History comes to life in education partnership! - Tuesday, 21 September 2010
From The Battle of the Somme to the challenges faced by Elizabeth I as she donned her famous Armada dress – film students have helped make history come alive as one of the highlights of a highly successful Royal Armouries’ education partnership.
The partnership – with Leeds Metropolitan University – is helping hundreds of students gain invaluable experience and is due to be celebrated at a special ceremony at the Royal Armouries’ Museum on September 28, when both partners will sign a Memorandum of Understanding (MOU).
Partnership highlights have included curators and educators working with the Northern Film School – part of Leeds Metropolitan University – resulting in ten, two-minute films each academic year. Each film depicts issues core to the Royal Armouries’ national collection of arms and armour. Students obtain valuable experience by working with live briefs within industry – plus adding value to the work of the museum itself. To view the films, visit http://www.youtube.com/user/RoyalArmouries#p/c/02602420B0F3E430/7/3PDtzaYoW8c
Film successes include:
- 2009: A Dress for Power. A recreation of Elizabeth I donning her famous Armada dress – taking about an hour to set her starched ruff correctly and to pin the flounce around the bottom of her farthingale. At least a couple of hours were required to dress a lady – let alone a queen.
- 2010: When the Crow Flies. An innovative animation showing the devastation of the Battle of the Somme through the eyes of one individual soldier
The Royal Armouries Learning Manager Gillian Waters said, “When the Northern Film School showed their latest films, the education team were delighted with the sheer range and innovative ways that students had tackled their briefs and ensured they were fit for the intended audiences. We have already prepared briefs for the new academic year, focusing on modern warfare, and we look forward to seeing the end results.”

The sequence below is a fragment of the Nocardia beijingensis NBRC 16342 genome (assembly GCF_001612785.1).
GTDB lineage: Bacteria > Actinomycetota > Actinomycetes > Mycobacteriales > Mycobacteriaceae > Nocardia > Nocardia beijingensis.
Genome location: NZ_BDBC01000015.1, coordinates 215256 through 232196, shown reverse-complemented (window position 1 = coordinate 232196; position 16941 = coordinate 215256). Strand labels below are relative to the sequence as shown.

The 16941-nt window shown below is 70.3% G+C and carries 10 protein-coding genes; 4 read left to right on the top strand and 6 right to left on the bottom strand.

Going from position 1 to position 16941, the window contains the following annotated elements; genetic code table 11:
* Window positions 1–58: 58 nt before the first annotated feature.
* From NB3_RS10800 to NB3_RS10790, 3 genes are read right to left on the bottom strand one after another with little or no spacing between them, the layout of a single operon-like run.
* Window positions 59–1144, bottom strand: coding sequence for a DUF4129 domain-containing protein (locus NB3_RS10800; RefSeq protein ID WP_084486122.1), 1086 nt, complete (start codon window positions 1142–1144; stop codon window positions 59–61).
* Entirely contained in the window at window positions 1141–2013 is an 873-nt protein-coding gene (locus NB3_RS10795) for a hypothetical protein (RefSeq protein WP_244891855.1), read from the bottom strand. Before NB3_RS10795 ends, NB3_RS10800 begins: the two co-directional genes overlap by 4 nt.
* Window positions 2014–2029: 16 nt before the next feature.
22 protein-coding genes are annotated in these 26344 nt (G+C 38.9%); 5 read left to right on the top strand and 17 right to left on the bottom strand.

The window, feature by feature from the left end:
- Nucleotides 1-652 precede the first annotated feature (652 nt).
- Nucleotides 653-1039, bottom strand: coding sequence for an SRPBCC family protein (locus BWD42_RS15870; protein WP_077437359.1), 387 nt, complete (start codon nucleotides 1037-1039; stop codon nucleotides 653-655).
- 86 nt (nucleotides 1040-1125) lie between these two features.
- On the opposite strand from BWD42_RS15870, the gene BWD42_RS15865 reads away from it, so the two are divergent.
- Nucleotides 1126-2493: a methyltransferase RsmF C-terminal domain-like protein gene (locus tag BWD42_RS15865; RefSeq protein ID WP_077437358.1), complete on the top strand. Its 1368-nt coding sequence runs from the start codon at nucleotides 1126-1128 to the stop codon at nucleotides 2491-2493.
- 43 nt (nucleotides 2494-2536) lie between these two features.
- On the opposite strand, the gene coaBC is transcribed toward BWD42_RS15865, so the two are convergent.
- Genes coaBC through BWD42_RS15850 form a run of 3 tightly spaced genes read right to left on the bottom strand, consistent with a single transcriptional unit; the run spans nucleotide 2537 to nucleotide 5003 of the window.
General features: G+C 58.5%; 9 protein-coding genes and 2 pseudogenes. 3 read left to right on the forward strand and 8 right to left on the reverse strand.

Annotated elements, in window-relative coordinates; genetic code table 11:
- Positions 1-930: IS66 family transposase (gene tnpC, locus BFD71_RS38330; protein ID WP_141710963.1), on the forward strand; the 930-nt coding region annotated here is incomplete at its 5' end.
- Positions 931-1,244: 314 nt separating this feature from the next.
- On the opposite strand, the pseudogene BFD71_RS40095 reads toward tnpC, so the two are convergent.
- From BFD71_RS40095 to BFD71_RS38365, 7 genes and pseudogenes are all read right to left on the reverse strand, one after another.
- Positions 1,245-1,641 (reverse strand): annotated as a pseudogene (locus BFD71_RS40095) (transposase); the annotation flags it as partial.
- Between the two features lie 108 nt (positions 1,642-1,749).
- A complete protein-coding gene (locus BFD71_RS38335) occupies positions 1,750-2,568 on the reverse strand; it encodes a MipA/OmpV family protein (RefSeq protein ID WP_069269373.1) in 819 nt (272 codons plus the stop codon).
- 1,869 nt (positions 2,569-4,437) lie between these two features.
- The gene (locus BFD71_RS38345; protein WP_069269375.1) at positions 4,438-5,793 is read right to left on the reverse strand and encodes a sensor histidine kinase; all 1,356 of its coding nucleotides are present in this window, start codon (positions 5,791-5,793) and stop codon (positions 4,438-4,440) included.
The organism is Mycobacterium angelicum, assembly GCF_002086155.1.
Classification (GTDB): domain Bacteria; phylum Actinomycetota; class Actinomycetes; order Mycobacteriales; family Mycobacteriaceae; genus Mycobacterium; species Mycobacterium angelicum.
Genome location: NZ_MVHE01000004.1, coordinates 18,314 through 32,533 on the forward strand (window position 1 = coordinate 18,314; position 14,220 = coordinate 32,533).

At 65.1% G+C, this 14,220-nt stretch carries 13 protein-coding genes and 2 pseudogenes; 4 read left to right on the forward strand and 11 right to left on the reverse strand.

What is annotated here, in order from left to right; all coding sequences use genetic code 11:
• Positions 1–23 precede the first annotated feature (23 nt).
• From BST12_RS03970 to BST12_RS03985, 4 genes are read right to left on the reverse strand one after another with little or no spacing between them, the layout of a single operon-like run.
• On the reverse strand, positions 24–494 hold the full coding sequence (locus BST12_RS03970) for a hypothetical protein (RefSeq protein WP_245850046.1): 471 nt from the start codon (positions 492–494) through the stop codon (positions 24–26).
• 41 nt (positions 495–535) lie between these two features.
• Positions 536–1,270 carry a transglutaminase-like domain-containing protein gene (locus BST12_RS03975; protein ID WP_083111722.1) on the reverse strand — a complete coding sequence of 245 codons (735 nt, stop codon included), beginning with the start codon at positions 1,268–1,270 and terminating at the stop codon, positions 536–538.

Jenny Granville, Co-director at the Northern Film School added, “The students gain exceptional experience creating films for a National Museum which can only add to their portfolios when they enter the employment market.”
Further building on their relationships with Leeds Metropolitan University, the Armouries education service has also developed a three-way partnership with the university’s Education Faculty plus Carr Manor Primary School in Leeds. This involves more than 180 third-year trainee teachers (B Ed. Students) visiting the museum in November each year as part of their assessed work, to specifically plan for Carr Manor pupils to visit the museum – and then work with pupils on their visit to the museum.
Gillian added, “This project helps the museum to reach out to new trainee teachers and gain an understanding of using national collections and museum visits in their teaching careers.”
As part of its education work within the community, the Royal Armouries has already signed similar MOU with Leeds and Huddersfield Universities. For more information about the museum visit www.royalarmouries.org
You are invited to send a reporter/photographer to the signing of the Memorandum of Understanding at the Royal Armouries Museum on September 28, at 5.30pm.
Tel: 07838 379599
Notes to editors
- Royal Armouries is the national museum of arms and armour and has sites in Leeds, HM Tower of London, Fort Nelson and Louisville, Kentucky. It is the first British national museum to open a permanent presence in another country
- Admission to the museum is free. However, there may be a small charge for some special events.
- Open all year daily, 10am-5pm. Closed 24-25 December
- Information Line: 0113 220 1999
- Website: www.royalarmouries.org
- The Royal Armouries Museum should not be confused with Royal Armouries International plc, the private sector corporate hospitality business.